What a difference a few weeks can make.
Two weeks ago, local runners were gearing up for the Boston Marathon, ready to put months of training to good use. Scores of volunteers and support personnel were also looking forward to a busy Marathon Monday.
Of course, we all know what happened that day. But to me, what happened before and after the bombings says a lot about the tight-knit running community we’ve got on the North Shore.
It’s worth noting that Marathon Monday started off great. I headed to Wellesley with a group of fellow North Shore Striders to volunteer at the mile 12 water stop of the Boston Marathon. The day was beautiful, both for spectators and runners, with temps in the 50s and a mix of sun and clouds. I’d been on the other end of things, having run the race three times before and having watched it as a spectator, but this was a whole new vantage point.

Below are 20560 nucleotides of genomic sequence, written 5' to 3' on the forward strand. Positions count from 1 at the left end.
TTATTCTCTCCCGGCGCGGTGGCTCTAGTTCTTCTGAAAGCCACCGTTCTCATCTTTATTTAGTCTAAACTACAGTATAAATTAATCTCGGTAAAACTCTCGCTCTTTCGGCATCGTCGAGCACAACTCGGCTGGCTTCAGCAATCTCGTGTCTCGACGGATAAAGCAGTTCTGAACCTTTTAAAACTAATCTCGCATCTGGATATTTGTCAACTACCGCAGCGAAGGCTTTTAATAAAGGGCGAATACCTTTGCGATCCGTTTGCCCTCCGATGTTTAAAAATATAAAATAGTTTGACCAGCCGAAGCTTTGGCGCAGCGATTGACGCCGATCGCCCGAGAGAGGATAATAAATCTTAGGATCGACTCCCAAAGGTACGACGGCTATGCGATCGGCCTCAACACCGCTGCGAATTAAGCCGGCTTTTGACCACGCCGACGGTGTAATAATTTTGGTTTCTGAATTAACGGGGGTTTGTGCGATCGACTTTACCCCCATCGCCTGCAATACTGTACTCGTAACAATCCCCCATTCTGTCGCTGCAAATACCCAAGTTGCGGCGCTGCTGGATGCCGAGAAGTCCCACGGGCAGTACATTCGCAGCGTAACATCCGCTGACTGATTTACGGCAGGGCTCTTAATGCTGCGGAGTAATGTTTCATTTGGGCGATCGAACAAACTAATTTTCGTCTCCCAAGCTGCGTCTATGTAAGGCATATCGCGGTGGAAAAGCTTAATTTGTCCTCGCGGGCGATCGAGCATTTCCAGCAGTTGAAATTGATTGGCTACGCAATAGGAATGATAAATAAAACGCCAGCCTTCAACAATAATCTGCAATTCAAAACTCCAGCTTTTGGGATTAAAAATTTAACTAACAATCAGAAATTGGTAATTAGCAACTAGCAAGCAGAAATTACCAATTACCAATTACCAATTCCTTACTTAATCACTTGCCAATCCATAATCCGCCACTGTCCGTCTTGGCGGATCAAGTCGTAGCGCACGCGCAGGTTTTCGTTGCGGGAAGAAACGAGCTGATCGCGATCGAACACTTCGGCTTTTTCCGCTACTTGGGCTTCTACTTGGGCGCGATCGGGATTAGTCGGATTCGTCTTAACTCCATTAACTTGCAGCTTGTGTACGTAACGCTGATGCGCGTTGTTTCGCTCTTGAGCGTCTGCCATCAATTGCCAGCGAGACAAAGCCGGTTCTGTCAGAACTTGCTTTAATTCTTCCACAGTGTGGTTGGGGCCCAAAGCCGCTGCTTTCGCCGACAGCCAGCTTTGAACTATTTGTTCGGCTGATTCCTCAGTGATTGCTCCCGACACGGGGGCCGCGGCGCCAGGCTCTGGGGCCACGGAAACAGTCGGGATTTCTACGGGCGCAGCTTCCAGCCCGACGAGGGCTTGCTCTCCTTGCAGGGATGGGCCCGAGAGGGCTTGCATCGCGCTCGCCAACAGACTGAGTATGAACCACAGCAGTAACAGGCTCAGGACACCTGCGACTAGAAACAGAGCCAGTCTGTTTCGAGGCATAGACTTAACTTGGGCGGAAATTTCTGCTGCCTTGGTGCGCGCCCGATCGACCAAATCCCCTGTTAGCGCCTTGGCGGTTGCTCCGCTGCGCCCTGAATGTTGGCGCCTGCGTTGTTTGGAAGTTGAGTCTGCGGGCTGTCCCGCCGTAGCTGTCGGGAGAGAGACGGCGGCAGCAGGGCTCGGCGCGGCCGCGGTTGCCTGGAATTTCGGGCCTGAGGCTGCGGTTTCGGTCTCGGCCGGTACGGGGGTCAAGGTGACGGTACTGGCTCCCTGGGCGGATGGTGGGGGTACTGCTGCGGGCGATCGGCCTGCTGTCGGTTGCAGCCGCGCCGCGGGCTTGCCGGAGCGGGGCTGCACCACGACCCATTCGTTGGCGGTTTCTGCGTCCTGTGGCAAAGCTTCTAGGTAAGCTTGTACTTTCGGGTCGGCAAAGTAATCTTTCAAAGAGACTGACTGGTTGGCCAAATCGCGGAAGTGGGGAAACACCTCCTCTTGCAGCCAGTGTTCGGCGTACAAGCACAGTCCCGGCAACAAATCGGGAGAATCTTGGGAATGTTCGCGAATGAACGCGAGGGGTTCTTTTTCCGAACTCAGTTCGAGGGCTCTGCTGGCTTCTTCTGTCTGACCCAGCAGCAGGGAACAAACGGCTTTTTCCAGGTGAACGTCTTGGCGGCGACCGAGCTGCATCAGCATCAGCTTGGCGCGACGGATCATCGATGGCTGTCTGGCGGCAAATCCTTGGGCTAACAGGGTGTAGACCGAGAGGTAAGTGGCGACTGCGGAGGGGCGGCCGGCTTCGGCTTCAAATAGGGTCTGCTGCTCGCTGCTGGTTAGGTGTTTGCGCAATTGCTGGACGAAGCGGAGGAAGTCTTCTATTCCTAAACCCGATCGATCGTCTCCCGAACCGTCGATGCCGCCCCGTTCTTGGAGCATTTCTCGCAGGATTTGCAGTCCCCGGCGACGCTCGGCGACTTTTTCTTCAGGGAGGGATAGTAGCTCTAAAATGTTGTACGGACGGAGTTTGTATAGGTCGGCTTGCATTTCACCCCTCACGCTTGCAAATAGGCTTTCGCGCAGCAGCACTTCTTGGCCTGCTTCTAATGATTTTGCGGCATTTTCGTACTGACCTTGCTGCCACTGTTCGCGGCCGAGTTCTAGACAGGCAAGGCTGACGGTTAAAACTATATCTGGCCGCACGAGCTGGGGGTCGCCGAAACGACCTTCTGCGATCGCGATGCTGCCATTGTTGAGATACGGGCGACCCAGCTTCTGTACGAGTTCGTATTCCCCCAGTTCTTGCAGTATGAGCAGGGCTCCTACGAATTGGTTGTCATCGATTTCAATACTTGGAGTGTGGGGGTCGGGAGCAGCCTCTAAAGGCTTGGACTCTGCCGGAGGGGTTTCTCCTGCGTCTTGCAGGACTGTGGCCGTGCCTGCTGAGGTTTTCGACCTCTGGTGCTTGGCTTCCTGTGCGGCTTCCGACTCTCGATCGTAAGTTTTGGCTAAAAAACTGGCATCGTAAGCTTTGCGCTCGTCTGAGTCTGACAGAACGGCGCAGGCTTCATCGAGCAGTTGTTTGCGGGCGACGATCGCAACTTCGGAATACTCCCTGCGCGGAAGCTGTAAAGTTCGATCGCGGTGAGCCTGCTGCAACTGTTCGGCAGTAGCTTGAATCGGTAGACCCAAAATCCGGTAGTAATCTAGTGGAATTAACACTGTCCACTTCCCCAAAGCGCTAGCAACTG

We got to mile 12 at 8 a.m. and set up our tables with Gatorade and water. I was at one of the last water tables on the left as runners made their way toward the halfway point.
We had fun with it, having a little competition with the table next to us to see who could hand out the most cups of water. We saw the wheelchair racers come through first, followed by the elite women and then a pack of elite men, who started at 10 a.m.. Things got really busy around 11:30, when a steady stream of runners started coming through. We were very busy for the next 90 minutes, handing out cups. I started doing a carnival barker impression, yelling out water and cheering on runners who put their names or countries on their shirts. Most folks appreciated the shout-outs, and many runners thanked us for being out there.